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The union noted that 64 percent of its members are Latino and 20 percent are black. The families they serve are similarly Latino, about 74 percent, a development of broader migration and demographic trends.

Austin Buettner, who served as the district’s superintendent during the coronavirus pandemic, said most parents understood the plight of Local 99 members because they lived in the same neighborhoods. A half-dozen school principals he spoke to Tuesday said they’re seeing overwhelming support from parents for staff.

“The meeting between the school staff and the community is tight and close,” Mr. Beutner said. “They are community. Many of them have family members in schools or neighbors in schools.

Local 99 leaned on that support, trying to frame its contract battle as a fight for low-wage workers across Los Angeles. Parental support – for now – may help the union at the negotiating table.

The workers are demanding a 30 percent raise overall and an additional $2 an hour for the lowest-paid workers. Union members have been working without a contract since 2020.

The current district superintendent, Alberto M. Carvalho acknowledged the “historic inequalities” faced by workers in a statement on Tuesday.

“I understand the frustration of our employees, not just for two years, but probably decades,” Mr. Carvalho said.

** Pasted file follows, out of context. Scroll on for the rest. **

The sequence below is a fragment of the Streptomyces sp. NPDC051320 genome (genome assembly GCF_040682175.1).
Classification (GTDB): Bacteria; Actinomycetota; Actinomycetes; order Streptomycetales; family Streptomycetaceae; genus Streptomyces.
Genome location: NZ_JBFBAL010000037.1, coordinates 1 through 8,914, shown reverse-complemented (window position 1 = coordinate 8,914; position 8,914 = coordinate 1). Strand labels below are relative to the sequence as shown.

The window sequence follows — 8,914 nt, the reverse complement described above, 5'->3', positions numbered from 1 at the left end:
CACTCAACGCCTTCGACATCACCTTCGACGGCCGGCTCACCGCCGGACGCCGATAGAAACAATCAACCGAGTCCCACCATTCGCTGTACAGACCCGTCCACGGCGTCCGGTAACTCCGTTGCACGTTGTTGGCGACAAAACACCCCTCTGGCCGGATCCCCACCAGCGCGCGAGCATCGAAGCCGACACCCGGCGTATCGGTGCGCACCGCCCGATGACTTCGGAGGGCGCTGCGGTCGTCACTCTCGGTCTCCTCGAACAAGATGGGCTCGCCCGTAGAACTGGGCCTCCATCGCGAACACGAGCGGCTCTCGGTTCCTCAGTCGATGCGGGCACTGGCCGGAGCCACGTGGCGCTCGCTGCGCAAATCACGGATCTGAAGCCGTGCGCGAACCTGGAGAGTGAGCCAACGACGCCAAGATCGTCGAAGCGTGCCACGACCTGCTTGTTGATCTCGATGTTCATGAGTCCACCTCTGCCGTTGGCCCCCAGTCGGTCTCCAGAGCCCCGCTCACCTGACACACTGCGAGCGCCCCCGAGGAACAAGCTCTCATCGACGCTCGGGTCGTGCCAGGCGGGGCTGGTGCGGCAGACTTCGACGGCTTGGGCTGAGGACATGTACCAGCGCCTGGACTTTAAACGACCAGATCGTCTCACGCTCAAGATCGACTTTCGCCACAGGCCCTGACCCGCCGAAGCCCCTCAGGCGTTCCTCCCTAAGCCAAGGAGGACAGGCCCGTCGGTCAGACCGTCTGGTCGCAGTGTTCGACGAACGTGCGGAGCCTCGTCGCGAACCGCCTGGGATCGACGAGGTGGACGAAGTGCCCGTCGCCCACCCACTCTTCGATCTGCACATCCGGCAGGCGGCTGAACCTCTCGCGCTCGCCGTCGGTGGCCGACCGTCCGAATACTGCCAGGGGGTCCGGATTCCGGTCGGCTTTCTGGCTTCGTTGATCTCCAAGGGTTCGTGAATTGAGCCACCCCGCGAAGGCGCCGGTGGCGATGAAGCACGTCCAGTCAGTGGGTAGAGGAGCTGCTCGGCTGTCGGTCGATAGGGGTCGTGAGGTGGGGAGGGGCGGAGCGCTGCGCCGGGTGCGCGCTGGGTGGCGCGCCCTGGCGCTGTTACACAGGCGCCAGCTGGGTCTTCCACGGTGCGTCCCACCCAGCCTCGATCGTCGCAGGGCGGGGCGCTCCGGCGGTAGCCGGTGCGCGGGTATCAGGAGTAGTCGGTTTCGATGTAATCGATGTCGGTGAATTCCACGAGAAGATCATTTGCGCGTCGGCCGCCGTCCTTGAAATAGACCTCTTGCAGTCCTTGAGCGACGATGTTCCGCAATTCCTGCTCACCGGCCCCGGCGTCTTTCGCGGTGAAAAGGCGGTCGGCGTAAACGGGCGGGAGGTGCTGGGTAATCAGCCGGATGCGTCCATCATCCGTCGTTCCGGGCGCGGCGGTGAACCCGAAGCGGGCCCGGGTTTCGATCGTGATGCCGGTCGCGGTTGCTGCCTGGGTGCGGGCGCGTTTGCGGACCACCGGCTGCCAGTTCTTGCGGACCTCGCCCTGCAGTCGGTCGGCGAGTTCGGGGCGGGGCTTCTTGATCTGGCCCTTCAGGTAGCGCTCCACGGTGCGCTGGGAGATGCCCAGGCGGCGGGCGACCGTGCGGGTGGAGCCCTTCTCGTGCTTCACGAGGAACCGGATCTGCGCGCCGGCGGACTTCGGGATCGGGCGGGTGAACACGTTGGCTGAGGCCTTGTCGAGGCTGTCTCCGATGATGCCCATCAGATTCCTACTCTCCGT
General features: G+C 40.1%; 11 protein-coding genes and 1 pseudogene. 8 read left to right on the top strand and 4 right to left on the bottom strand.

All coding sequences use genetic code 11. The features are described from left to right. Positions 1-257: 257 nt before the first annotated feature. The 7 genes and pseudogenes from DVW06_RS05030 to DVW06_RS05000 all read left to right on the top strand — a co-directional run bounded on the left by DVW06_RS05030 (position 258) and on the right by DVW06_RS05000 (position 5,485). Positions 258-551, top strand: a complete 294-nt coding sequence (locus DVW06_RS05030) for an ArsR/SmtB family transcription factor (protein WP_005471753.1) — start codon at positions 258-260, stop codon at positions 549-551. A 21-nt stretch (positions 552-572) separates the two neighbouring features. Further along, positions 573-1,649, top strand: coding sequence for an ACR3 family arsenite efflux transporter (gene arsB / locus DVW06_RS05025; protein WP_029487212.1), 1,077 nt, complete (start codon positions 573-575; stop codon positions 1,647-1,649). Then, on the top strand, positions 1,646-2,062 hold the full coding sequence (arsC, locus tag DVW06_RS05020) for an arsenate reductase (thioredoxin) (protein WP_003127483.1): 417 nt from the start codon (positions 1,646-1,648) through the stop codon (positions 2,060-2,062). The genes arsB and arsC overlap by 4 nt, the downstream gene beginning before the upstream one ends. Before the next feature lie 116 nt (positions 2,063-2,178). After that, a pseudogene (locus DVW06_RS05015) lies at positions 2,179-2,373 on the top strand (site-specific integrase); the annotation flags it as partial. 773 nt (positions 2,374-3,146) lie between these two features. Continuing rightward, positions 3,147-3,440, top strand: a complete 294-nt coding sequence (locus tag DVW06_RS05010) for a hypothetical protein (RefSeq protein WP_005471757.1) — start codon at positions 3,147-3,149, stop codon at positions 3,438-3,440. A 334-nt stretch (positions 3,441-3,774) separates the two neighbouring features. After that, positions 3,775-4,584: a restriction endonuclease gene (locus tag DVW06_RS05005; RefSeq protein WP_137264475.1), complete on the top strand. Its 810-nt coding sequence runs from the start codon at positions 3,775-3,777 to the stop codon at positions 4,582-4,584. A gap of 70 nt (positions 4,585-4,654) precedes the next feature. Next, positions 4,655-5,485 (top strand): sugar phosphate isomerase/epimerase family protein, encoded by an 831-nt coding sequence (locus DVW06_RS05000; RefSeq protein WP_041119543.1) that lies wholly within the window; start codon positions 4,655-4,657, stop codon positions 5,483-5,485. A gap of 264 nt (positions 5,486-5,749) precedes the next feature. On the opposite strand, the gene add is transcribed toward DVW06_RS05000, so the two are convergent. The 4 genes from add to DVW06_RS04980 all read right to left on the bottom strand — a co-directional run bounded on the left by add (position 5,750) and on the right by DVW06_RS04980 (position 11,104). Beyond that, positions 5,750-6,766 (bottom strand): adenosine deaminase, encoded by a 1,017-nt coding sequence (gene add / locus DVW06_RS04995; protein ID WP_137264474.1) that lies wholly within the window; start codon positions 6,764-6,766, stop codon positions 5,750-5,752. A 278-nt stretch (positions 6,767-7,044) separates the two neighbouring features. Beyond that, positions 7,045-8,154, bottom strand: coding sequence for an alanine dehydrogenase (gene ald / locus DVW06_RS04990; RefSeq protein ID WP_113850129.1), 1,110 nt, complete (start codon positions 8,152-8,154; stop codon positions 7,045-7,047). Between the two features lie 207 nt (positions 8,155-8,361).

During a period of inflation private sector businesses cannot raise revenue quickly by increasing prices. The Los Angeles district relies on state-appropriated funds, and after years of growth, California is projected to face a deficit in the upcoming fiscal year. The school district also continues to lose students each year, which means it receives less money because funding is based on enrollment.

The district has received a 23 percent pay raise, spread over several years, and a 3 percent one-time bonus. Mr. Carvalho said the latest proposal seeks to address the union’s needs while being fiscally responsible and keeping the district financially stable.

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at a time Popular support for organized labor is high, strikes by teachers and academic staff have become increasingly common. With rapid inflation and the prospect of higher wages in the private sector, civil servants feel the need for drastic change.

“Everyone else gets a raise. What about us?” Jovita Padilla, a 40-year-old bus driver, said Tuesday.

In a high-poverty district like Los Angeles Unified, school closings cut not only classroom instruction, but critical school meals. The district provides free breakfast and lunch to all, regardless of income, and many children rely on those meals during the school week. As negotiations stalled, the district was created Monitoring sites Working parents can drop off children there, as well as families pick up three days’ worth of supplies Breakfast and lunch.

Gabriela Cruz, a district parent who is not related to Diana Cruz, dropped off at a distribution site and picked up a box of food this week, which she said was a big help. “My kids have to eat every day, and free food is good for us because we spend a lot on groceries,” she said.

Ms Cruz, 44, said working as a receptionist at a real estate office on the first day of the strike was not easy. He had to take his young daughter and son to work.

“The truth is, it was hard to work,” he said.

Her family of five depends on her part-time job, which pays her $15 an hour. She works 30 hours a week. Her husband works full-time in a restaurant and is paid minimum wage.

“Everything is so expensive,” she said.

Reporting contributed Shawn Hubler from Sacramento, and Corinna Knoll And Ana Fazio-Krajzer From Los Angeles. Susan C. Peachy Research contributed.